Saturday, December 3, 2016

Fall 2016: St. Louis

A rare post about my hometown, but I couldn't resist commenting on the production of Steven Sondheim's Follies that launched the Repertory Theatre of St. Louis's 50th Anniversary. Here's a cut and past of what I posted on Broadway World after attending the very first preview:

"I was there last night and while I love the score but not necessarily the show (disappointed with the Kennedy Center's production, blown away with Gary Griffin's inspired staging at Chicago Shakespeare), this new mounting is stellar. All four leads are perfect, delivering fully-realized characterizations that end up being heart-breaking. While Adam Heller reads slightly older than the rest (and maybe Noll younger), this was the first time I really cared for Buddy. The show starts a little slow and awkward (isn't that always the case with Follies), but it doesn't take long to pick up. The posted runtime is 2:25 with intermission and I walked out the door at 10:35. There were no pauses or mistakes and it seemed like this couldn't have been up and running for awhile now. There were 29 actors on stage and 12 musicians in the pit (who sounded great!). The rest of my random comments include spoilers so let me pause...


I love the fact that this Buddy doesn't dance during "The Right Girl." I've always hated this non-hoofer character dancing his ass off during this non-Loveland number, but the lack of choreography here is just right and Heller acts the hell out of it.

This is the best set I've seen at the Rep and it perfectly fills out the Loretto-Hilton's super wide stage and its half-as-wide three-quarters thrust. This time around the Weismann theater's stage is circular with its run-down proscenium on an outer turntable (which of course spins during the transition to Loveland) covering the thrust. The sides of the stage (which are hidden for most Rep productions but used for most of Opera Theatre's) make up the wings with entrances on one side and stairwells to dressing rooms on the other. An inner turntable is used effectively throughout, starting with the overture as the stairwell comes together for the ghosts to descend.

"Who's That Woman?" is the one of the reasons I'm going to try to see this again. I think many in the audience probably thought the taps were canned when the older ladies started to dance. The younger versions eventually appear from the wings not only tapping but rolling on the outlines of full-size mirrors with them. These eventually get rolled onto the inner turntable and everything turns into a Busby Berkeley-style spinning extravaganza. Needless to say the audience went slightly crazy (especially for the Rep's older demographic).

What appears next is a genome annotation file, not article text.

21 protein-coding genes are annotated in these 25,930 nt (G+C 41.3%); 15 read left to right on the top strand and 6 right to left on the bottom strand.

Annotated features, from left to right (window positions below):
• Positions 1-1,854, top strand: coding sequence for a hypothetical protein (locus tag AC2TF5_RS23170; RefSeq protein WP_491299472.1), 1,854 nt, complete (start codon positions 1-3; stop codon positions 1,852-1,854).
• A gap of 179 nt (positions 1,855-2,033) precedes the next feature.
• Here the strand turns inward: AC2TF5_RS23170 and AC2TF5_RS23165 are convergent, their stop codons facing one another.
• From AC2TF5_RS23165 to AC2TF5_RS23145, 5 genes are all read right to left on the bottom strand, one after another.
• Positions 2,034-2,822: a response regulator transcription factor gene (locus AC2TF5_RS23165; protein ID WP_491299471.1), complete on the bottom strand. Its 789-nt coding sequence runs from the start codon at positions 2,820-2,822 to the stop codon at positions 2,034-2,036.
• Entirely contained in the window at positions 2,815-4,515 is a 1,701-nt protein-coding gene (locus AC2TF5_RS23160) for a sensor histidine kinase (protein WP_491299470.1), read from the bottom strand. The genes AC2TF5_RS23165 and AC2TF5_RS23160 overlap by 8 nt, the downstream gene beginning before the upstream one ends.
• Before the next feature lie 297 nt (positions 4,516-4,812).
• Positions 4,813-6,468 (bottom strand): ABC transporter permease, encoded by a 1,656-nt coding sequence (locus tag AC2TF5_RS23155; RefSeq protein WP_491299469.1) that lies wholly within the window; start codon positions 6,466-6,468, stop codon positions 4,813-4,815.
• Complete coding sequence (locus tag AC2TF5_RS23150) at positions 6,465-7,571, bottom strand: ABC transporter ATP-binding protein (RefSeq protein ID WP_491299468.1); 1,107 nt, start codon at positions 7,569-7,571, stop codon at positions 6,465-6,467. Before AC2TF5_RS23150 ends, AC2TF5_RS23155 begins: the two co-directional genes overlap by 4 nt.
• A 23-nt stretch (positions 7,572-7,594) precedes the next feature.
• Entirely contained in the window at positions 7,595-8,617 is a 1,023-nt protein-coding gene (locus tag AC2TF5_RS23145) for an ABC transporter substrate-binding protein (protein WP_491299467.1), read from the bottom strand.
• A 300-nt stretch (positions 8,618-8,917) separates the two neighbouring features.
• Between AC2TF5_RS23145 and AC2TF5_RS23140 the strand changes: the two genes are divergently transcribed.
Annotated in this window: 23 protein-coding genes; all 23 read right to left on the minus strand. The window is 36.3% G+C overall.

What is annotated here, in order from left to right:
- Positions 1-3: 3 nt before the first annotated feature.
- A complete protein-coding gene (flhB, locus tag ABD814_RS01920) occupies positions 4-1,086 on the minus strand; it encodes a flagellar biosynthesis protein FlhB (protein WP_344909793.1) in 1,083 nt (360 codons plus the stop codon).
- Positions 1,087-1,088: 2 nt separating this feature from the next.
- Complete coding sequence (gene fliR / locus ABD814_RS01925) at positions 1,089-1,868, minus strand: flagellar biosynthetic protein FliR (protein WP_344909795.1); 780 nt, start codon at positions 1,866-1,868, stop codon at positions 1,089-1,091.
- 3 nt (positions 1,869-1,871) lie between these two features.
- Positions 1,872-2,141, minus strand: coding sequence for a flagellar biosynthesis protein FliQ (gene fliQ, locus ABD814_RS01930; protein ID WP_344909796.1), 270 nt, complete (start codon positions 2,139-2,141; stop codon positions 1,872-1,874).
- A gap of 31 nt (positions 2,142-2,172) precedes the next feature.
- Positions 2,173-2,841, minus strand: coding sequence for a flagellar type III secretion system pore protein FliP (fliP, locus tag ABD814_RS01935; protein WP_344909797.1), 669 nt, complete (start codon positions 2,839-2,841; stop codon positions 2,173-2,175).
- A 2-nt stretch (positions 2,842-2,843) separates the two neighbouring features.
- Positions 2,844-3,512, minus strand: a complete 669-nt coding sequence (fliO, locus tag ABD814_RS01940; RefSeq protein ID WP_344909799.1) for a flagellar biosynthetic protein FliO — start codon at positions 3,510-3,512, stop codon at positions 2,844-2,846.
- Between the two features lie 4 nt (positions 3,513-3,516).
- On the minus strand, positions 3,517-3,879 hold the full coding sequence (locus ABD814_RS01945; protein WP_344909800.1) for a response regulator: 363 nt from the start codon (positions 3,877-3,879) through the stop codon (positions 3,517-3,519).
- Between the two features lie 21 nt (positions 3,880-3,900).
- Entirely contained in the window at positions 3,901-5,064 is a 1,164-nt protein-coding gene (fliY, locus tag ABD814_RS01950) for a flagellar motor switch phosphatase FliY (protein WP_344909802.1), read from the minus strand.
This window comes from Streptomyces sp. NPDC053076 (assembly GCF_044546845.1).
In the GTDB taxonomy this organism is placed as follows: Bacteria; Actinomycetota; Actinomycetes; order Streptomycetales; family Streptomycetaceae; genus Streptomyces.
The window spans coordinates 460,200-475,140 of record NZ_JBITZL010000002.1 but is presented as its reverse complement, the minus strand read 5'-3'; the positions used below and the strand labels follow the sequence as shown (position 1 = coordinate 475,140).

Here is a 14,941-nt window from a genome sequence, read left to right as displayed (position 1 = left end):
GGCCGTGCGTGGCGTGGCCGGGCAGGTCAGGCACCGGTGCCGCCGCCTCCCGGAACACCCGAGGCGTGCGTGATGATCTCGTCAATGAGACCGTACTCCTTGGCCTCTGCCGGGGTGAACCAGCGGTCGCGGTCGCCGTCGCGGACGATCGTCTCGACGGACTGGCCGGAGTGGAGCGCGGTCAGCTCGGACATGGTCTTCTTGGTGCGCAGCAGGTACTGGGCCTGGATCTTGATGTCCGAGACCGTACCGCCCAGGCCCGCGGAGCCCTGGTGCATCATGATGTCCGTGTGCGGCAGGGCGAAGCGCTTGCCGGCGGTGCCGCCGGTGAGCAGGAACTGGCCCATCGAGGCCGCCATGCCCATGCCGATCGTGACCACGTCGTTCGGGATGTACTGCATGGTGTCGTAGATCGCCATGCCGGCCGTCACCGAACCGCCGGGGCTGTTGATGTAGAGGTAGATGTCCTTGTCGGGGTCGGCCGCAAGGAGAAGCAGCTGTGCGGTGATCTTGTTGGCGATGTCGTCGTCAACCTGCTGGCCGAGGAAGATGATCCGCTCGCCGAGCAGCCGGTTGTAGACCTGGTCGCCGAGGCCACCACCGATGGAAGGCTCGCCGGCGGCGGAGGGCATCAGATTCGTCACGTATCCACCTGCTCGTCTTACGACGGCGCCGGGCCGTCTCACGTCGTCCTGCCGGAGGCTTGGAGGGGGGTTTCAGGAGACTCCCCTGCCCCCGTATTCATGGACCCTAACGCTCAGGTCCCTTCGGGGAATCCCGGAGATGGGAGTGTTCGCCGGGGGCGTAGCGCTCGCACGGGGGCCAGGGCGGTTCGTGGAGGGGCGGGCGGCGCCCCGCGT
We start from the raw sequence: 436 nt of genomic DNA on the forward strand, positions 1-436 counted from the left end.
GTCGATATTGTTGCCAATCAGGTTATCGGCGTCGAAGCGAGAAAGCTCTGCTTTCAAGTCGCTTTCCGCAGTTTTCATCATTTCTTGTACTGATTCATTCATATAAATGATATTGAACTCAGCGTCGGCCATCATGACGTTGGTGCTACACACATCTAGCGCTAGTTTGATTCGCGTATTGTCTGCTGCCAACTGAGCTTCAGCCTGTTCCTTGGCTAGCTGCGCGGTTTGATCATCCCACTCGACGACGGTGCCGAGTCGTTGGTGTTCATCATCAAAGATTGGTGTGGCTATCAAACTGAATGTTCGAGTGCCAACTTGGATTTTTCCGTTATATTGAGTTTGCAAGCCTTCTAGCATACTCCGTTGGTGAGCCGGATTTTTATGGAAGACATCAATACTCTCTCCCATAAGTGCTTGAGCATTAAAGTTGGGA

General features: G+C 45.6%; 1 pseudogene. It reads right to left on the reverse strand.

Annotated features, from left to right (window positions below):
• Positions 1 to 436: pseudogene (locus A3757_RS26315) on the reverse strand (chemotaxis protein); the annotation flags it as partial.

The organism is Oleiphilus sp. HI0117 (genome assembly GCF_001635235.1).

Nancy Opel's "I'm Still Here" also received a great response and rightly so. I will quibble though that I like this number delivered to members of the reunion instead of being performed alone on stage as an inner monologue. Same with the "Rain on the Roof/Ah, Paris!/Broadway Baby" sequence, where are those party-goers always running off too?!?

I loved Noll's (or the director's) choices for "In Buddy's Eyes" and "Losing My Mind." The first comes off very angry and really digs into Ben. Most of the latter is very sane and sultry (clearly at odds with the lyrics) with Sally only really losing it at the end.

"The Story of Lucy and Jessie" could probably use some more elaborate choreography, but that also might get in the way of Skinner's clear delivery of it. I love me some Emily Skinner and loved EVERYTHING she did in this role.

For a moment I thought Bradley Dean was having a heart attack at the end of "Live, Laugh, Love" and I bet some in the audience thought he was going up on his lines. His number and what follows pack an emotional wallop.

All said, this production is a great way to kick off the Rep's 50th year. If only I loved everything they did as much as this one."

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